Variable Rate Mortgage
A Variable Rate Mortgage is based on a lender’s standard variable rate (SVR).
A lender’s SVR is determined by the lender and the most significant influence on this rate is generally movement on the Bank of England’s base rate. SVRs vary from lender to lender but typically track at a fixed percentage above the Bank of England base rate.
While the Bank of England’s base rate may well influence SVRs it is not guaranteed that changes in the base rate will reflect in changes in the SVR.
Discounted Variable Rate Mortgage
A Discounted Variable Rate Mortgage is offered at a rate that is discounted from the lender’s standard variable rate (SVR) for a set period – usually two years, though some could be up to five years in length. As the lenders SVR moves up or down, the discounted rate moves up or down by the same amount.
Tracker Rate Mortgage
This mortgage type follows movement in the Bank of England base rate at an agreed differential. The Tracker rate mortgage is usually available for a fixed period or the lifetime of the loan. The most common tracker rate period is two years, though many mortgage lenders now offer three, five or even ten year tracker rate mortgages.
If the tracker rate is for a set period of time, the mortgage will revert to the lender’s standard variable rate (SVR) at the end of the tracker rate period.
A Flexible Mortgage gives you some scope to change your monthly payments to suit your ability to pay. It’s also useful if you want to pay off your loan more quickly. Several flexible features are becoming common and they aren’t limited to mortgages with ‘flexible’ in their name. Here are some flexible features:
- Overpayments – depending on your mortgage you may be allowed pay more than your normal monthly payments, pay off a lump sum, or both.
- Underpayments and payment holidays – you may be allowed to pay less than the normal monthly payment for a limited period (say six or twelve months). You may even be able to stop making payments altogether (a payment holiday) for a period of time. This could be useful if, say, you lose your job and do not have mortgage insurance or take time off to care for a child.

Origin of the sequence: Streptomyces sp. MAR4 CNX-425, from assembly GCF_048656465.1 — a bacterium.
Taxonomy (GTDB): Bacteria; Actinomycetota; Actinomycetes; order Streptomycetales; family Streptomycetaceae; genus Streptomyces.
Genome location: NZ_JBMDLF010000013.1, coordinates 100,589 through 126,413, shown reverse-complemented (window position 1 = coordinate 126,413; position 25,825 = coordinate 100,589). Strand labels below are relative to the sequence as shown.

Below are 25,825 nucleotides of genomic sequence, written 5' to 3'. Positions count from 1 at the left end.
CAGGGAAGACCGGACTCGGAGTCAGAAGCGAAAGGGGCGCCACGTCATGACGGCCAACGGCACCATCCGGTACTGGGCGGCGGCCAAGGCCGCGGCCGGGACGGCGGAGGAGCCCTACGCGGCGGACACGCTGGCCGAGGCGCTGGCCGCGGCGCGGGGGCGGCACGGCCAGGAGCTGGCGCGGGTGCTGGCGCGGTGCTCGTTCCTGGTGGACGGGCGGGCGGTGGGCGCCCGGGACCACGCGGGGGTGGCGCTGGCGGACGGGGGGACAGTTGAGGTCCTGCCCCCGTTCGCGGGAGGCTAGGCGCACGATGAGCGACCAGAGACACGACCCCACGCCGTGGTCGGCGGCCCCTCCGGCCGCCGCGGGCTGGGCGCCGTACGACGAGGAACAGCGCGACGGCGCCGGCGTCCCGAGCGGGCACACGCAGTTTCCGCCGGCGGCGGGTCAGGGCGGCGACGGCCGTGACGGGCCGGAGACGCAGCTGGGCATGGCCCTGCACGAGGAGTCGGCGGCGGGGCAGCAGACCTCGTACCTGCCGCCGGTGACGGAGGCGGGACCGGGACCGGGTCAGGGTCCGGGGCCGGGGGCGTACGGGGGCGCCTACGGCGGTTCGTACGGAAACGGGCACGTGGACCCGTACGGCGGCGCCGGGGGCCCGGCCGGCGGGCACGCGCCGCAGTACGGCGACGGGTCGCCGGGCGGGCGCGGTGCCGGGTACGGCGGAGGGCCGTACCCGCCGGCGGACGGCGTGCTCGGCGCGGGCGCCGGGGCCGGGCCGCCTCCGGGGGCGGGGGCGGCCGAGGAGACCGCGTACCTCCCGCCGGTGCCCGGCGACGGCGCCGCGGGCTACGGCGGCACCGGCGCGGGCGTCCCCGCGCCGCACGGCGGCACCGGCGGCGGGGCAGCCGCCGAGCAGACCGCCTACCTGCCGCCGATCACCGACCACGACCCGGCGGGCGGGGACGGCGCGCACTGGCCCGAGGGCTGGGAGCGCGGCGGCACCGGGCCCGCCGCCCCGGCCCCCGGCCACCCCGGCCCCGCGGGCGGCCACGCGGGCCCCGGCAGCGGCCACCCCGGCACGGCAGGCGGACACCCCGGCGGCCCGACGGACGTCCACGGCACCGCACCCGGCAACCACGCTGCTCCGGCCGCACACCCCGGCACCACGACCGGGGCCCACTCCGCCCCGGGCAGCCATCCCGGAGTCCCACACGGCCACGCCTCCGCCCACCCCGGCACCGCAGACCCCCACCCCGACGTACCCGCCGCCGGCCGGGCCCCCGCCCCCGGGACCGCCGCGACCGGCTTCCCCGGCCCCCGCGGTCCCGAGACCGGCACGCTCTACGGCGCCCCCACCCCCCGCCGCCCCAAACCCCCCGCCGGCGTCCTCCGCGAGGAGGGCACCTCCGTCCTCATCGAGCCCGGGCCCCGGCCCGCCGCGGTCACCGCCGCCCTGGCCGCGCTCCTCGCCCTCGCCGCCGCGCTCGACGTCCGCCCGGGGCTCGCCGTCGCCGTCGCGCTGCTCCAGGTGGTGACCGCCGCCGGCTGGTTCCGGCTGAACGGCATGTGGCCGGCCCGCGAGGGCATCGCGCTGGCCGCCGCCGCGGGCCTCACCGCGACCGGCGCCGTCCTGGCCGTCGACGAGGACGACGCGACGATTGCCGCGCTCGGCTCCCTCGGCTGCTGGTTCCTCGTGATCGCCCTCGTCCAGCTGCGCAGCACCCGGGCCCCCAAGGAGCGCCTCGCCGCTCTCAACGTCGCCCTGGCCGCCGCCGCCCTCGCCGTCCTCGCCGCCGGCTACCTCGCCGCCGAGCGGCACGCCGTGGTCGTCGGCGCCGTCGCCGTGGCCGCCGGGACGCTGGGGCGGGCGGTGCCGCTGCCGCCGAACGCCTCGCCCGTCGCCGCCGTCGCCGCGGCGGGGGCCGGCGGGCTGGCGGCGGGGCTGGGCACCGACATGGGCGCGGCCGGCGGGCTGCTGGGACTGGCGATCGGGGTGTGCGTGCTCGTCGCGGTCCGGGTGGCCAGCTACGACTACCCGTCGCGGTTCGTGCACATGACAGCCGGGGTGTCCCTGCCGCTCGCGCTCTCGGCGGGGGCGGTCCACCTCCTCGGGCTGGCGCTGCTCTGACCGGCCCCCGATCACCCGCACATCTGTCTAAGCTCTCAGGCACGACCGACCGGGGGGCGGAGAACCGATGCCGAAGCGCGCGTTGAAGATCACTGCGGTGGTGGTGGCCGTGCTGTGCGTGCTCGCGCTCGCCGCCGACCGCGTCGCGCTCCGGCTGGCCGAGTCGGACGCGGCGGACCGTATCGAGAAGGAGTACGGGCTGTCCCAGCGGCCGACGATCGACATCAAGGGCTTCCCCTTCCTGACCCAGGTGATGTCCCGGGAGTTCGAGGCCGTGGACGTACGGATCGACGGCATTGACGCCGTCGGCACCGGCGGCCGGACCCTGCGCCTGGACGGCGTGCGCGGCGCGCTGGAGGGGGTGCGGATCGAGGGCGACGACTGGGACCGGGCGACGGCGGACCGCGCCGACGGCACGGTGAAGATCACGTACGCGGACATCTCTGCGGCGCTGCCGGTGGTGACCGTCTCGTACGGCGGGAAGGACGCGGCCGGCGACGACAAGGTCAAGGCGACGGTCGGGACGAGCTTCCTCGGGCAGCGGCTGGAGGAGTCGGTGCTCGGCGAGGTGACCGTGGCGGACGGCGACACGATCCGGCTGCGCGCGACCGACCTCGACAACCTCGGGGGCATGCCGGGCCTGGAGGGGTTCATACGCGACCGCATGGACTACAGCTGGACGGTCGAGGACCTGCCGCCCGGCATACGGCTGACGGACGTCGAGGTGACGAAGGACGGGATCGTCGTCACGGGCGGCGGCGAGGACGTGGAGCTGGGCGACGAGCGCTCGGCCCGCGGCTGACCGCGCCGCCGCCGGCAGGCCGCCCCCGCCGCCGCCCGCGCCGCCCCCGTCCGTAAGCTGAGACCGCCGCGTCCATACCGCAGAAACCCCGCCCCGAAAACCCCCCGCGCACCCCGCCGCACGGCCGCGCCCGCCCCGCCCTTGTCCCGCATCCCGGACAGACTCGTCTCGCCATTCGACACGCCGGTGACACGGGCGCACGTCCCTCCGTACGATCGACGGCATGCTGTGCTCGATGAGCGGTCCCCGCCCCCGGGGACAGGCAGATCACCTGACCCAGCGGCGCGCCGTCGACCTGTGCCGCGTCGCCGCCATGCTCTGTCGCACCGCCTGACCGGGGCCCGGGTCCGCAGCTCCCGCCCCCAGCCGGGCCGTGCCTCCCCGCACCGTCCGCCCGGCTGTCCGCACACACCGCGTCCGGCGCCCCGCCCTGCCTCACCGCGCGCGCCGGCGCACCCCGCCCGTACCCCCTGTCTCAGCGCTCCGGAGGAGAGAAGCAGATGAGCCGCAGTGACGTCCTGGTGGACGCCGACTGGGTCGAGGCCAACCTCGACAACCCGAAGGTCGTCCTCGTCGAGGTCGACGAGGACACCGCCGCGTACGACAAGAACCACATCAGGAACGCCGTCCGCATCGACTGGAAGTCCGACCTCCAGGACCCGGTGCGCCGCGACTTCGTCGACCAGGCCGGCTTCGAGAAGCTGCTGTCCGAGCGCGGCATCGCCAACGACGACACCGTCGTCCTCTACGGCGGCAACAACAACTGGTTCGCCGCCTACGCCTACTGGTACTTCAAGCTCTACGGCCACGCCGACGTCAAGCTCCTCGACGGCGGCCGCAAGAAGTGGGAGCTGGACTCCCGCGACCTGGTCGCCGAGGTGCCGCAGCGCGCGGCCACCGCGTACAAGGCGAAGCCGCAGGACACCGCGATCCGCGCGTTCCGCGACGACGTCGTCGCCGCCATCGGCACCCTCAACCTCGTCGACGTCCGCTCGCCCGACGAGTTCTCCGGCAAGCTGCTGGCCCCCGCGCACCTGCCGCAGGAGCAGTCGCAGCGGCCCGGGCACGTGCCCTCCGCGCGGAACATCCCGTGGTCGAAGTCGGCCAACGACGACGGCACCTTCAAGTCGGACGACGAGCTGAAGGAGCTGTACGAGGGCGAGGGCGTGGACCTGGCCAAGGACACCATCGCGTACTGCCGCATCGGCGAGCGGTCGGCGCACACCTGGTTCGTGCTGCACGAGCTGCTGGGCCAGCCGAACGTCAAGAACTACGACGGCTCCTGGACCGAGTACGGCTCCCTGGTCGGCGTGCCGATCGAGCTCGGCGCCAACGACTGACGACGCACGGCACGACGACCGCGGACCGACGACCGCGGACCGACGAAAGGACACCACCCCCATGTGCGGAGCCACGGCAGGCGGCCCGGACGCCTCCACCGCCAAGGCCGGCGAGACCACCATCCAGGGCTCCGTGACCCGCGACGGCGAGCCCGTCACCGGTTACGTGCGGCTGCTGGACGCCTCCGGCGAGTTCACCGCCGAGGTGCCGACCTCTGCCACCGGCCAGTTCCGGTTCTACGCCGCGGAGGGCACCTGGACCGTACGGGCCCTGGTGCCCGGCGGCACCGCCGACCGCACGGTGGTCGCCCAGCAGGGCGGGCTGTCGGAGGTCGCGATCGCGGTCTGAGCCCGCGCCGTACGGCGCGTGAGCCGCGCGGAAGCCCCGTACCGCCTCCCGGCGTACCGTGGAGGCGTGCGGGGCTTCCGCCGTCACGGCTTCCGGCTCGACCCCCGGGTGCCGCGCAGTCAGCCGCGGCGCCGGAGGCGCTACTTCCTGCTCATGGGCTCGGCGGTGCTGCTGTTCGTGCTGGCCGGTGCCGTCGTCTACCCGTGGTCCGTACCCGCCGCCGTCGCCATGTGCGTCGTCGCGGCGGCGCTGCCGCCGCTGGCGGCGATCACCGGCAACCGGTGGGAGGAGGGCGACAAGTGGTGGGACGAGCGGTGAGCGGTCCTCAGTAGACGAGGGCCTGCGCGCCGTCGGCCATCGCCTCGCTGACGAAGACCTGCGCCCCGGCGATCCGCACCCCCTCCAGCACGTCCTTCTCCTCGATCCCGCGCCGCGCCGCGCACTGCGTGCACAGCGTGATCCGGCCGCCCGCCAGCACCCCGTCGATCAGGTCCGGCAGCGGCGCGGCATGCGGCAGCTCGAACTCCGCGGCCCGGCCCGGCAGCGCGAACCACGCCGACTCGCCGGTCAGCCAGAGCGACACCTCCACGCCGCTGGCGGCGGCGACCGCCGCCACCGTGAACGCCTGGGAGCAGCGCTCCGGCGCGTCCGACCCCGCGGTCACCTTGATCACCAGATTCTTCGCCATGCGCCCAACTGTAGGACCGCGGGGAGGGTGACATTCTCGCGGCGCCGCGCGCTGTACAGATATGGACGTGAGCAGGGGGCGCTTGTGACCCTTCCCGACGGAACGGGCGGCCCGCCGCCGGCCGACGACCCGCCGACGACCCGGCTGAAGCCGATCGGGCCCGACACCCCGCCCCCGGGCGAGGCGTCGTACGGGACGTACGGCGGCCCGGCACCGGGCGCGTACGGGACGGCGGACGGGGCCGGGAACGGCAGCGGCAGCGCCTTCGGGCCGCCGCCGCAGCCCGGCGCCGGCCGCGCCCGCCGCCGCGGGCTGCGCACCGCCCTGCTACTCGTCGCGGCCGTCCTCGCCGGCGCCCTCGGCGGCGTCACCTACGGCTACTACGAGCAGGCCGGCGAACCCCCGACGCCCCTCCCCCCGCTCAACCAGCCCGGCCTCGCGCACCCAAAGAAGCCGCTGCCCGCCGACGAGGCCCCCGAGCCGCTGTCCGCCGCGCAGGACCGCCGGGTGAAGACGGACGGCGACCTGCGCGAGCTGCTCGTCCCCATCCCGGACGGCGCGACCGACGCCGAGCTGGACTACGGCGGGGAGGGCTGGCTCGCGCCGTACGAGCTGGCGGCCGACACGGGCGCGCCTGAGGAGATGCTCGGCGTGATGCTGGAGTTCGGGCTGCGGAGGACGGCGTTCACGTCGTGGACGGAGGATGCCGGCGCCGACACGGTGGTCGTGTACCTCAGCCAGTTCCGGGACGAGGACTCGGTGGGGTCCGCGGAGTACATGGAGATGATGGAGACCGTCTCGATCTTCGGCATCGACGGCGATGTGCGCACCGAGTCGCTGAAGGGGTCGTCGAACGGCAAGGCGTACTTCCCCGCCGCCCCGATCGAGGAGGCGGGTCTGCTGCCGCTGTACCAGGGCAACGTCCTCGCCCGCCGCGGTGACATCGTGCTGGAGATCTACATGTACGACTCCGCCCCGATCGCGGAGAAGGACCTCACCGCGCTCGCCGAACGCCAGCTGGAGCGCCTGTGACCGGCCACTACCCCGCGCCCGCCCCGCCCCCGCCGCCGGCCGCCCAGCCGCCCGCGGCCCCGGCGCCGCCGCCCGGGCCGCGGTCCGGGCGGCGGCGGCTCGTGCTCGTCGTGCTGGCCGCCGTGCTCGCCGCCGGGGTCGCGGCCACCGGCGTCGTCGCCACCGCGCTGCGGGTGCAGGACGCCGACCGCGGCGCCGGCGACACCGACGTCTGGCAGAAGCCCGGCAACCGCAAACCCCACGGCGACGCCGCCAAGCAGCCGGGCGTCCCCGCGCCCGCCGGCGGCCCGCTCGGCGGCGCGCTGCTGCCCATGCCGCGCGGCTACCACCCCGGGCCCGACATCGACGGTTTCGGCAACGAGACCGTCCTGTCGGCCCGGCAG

- Borrow extra (loan drawdown) – you may be able to borrow extra without further approval from your lender, provided the total loan does not go above an overall limit. Alternatively you may be able to ‘borrow back’ against earlier overpayments.
An Offset Mortgage allows for your main current account or savings account (or both) to be linked to your mortgage (all are usually, but not always, held with the mortgage lender). Each month, the amount you owe on your mortgage is reduced by the amount in these accounts before working out the interest due on the loan. It’s like a reward for frugal banking by your lender.
So as your current account and savings balances go up, you pay less on your mortgage. As they go down, you pay more.
Fixed Rate Mortgage
As the name would suggest, a Fixed Rate Mortgage is one where the monthly repayment amount is fixed for a specified period irrespective of changes to the Bank of England’s base rate or the lender’s standard variable rate (SVR).
Fixed rate mortgage schemes generally last two to five years, although longer terms are available. At the end of the fixed rate period the interest rate will revert to the lenders standard variable rate (SVR). A fee called an early redemption penalty is likely to be applied if you chose to cancel your fixed rate mortgage within the fixed rate period.
Capped Rate Mortgage
This is similar to a variable rate mortgage, in that its rate will rise and fall, at least in part, following the Bank of England base rate, but a ceiling will have been set above which the rate will not be allowed to rise – this is known as the ‘cap’.